In Taipei we stayed in a small hotel close to the domestic airport, not far from the centre of town. It was booked through one of the many web sites. Because the trip was so successful we didn't actually spend a night on the Matsu's though there are small cheap hotels on both islands and I am sure there will be no problem finding somewhere on spec.

Food was the usual combination of local fare and junk food.


This was always going to be a crucial factor of the trip, as we had to rely on a boat to take us to the small islands where the terns breed and it was typhoon season. Our fears where justified when 5 days before we were due to depart, a typhoon developed and was forecast to track towards the Matsu's and strike on the day we had planned to be there. Daily if not hourly checking of the typhoon's track didn't raise our hopes, but we all decided that as typhoons are very unpredictable we would go anyway. As luck would have it, a day before we were due to leave, the typhoon changed track and headed north along the east coast of Taiwan and hit Taipei the day we were travelling out. Our decision to go had been vindicated but the typhoon did cause an immense amount of damage to the central highlands, dumping over a metre of rain and thwarting the others attempt to see the majority of the endemics as the road to Wushe has been washed away by landslides.

On arrival in Taipei it was very windy and pouring with rain, however the following morning was dry and the wind had dropped. Once on the Matsu's the sun came out and although there was a large swell the weather did not hamper our twitch.


Friday 2nd July 2004

Chris and myself departed from Hong Kong at 9pm, the others were following later. We arrived late in Taipei after circling for half an hour due to the bad weather, it was pouring with rain and windy. We took a taxi from the international airport to the pre-booked hotel. Checked in and crashed only to be woken an hour later by reception to tell us that the other members of the party had arrived (well I did say the Taiwanese were very helpful) and then by the others texting us to say that they had arrived.

Saturday 3rd July 2004

We all met in reception at 5.45am and took a taxi for the 5min journey to the domestic airport. By now the rain had stopped, the wind had subsided and there was no problem with the flight leaving. Had a quick breakfast, checked in and departed on the 06.50 flight to Peikan arriving 45 mins later. We were met at the airport by the lady who had arranged the boat and were taken the short distance to her hotel. There was then the usual discussion regarding price, but we were helped by the fact that the local English teacher was summoned to help. We left our bags at the hotel and were taken to the harbour, a 10 min drive away. Whilst waiting for the boat, our passports were checked. Considering the islands are heaving with military personnel, they were very laid back about the fact that we had bins, telescopes and cameras and we had no problems at all.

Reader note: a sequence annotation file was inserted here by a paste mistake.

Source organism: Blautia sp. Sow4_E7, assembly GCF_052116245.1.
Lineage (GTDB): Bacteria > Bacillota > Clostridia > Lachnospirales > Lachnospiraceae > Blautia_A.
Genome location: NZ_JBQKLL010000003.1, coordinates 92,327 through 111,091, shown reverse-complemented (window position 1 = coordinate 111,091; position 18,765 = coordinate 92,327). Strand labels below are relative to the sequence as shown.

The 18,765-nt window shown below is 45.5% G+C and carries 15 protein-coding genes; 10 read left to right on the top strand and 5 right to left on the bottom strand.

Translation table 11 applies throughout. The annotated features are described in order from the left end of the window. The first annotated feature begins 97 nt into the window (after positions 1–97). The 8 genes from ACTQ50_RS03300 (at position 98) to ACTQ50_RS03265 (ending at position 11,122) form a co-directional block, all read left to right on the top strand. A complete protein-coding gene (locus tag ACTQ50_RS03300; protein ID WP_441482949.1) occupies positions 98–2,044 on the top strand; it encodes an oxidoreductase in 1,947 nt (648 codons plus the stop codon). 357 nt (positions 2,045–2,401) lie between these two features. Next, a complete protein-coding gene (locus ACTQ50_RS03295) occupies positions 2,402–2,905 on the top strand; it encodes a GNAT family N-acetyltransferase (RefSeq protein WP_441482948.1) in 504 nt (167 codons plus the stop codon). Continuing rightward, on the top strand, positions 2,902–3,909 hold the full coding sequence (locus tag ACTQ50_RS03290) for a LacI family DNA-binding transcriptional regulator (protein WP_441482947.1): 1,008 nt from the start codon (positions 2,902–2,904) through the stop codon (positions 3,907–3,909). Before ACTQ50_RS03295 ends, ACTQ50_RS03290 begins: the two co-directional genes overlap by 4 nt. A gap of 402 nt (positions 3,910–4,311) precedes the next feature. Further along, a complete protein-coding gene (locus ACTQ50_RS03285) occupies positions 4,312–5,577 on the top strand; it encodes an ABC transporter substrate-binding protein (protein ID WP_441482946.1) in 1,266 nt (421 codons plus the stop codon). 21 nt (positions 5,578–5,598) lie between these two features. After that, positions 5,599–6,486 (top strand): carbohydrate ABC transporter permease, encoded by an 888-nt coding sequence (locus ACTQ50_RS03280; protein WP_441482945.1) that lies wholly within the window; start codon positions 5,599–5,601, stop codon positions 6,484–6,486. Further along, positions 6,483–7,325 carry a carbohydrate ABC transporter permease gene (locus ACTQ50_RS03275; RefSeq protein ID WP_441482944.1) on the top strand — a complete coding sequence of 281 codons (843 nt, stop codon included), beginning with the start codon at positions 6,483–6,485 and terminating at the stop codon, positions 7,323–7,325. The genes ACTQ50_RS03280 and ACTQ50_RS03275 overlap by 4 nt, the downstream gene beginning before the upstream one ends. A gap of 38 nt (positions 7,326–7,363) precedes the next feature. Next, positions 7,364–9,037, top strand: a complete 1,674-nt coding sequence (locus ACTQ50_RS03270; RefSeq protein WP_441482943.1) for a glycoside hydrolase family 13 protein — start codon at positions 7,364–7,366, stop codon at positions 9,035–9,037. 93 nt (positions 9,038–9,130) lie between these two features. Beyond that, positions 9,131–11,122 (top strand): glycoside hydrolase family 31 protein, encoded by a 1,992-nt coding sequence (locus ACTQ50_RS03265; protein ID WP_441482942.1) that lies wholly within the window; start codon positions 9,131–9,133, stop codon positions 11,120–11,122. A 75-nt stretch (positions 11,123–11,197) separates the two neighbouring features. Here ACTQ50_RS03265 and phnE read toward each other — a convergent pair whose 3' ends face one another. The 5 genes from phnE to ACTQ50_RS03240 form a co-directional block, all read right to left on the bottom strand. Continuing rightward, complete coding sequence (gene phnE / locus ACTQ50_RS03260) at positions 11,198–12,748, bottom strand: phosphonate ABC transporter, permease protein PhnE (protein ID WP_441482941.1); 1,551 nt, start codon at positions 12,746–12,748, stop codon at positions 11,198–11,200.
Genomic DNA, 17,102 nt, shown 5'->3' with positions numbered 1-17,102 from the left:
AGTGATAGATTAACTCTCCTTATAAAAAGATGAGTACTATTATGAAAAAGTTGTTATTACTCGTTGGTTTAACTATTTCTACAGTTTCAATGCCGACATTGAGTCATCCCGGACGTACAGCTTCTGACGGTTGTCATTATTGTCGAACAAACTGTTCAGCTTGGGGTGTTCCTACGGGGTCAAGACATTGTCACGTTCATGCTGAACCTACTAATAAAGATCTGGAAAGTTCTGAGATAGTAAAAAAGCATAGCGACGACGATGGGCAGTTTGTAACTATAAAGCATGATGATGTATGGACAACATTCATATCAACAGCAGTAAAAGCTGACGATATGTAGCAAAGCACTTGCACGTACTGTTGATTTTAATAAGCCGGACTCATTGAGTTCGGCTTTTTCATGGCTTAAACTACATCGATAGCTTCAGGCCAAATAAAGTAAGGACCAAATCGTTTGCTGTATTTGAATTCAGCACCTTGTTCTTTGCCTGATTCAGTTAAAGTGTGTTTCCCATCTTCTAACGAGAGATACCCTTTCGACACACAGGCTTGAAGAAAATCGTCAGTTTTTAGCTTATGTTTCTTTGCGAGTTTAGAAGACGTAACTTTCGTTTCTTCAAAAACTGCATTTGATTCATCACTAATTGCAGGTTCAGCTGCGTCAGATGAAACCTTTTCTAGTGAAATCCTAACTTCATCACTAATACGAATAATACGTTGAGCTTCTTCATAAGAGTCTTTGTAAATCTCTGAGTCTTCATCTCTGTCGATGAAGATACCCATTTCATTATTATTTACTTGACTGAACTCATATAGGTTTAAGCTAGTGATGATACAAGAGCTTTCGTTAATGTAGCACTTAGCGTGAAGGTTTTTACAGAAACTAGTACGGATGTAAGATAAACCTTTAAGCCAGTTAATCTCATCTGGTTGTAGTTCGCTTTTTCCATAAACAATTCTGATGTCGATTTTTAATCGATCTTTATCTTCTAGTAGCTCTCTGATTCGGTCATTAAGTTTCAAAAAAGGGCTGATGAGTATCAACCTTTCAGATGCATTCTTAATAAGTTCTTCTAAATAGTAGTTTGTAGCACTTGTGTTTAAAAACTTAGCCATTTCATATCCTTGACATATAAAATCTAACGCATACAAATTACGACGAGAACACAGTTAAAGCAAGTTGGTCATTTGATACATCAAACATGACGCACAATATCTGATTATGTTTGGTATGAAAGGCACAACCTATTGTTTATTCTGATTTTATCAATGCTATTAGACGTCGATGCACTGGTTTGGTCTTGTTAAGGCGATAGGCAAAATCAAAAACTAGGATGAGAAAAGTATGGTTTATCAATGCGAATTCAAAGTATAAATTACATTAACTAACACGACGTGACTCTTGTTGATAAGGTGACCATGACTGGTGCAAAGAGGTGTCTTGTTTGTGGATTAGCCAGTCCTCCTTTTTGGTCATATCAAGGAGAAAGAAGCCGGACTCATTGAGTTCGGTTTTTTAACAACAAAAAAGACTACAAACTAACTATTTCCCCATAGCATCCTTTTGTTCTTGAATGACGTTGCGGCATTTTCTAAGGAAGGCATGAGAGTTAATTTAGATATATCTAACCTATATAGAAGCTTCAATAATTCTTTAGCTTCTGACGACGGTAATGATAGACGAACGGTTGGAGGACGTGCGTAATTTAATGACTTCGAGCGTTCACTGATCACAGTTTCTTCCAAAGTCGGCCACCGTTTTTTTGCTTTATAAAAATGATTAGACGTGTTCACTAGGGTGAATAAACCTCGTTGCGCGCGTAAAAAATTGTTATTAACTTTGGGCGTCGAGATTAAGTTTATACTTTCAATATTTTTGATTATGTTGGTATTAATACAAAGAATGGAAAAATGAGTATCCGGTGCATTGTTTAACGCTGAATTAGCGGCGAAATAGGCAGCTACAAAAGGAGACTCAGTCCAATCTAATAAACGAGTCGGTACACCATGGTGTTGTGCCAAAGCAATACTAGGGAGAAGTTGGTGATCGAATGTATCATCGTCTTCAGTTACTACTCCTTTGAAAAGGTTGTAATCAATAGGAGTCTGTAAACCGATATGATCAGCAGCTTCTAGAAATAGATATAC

Whilst waiting for the boat we scanned a small island between the two main islands where the terns were seen last year. We could see a number of terns flying around the island and our hopes were raised that the birds would be there this year. Eventually our boat arrived, we boarded and directed the captain towards the small island we could see. He was a bit perplexed and pointed to some other islands on his radar screen but went to the small island anyway - we were the customers. As we approached the island it became obvious that the terns we had seen from the harbour were mainly Bridled, Black-naped and Roseate, there were no Greater Crested and our buoyant mood became a little subdued.

After circling the island, we headed to the area the captain had indicated we should go to, which was NW of Peikan. As we approached the area, the number of Greater Crested Terns increased and our hopes were raised. We eventually arrived at a large rock with a small grassy area on top. The upper part of the rock was full of Crested Terns however due to the swell, we could only view the rock from the steep side. Within a few minutes of scanning Bjorn shouted that he had a Chinese Crested Tern flying above the rock. A couple of us got onto it straight away before it dropped down out of sight. During the next half hour we all got reasonable views of at least 3 birds including one flying in with a fish.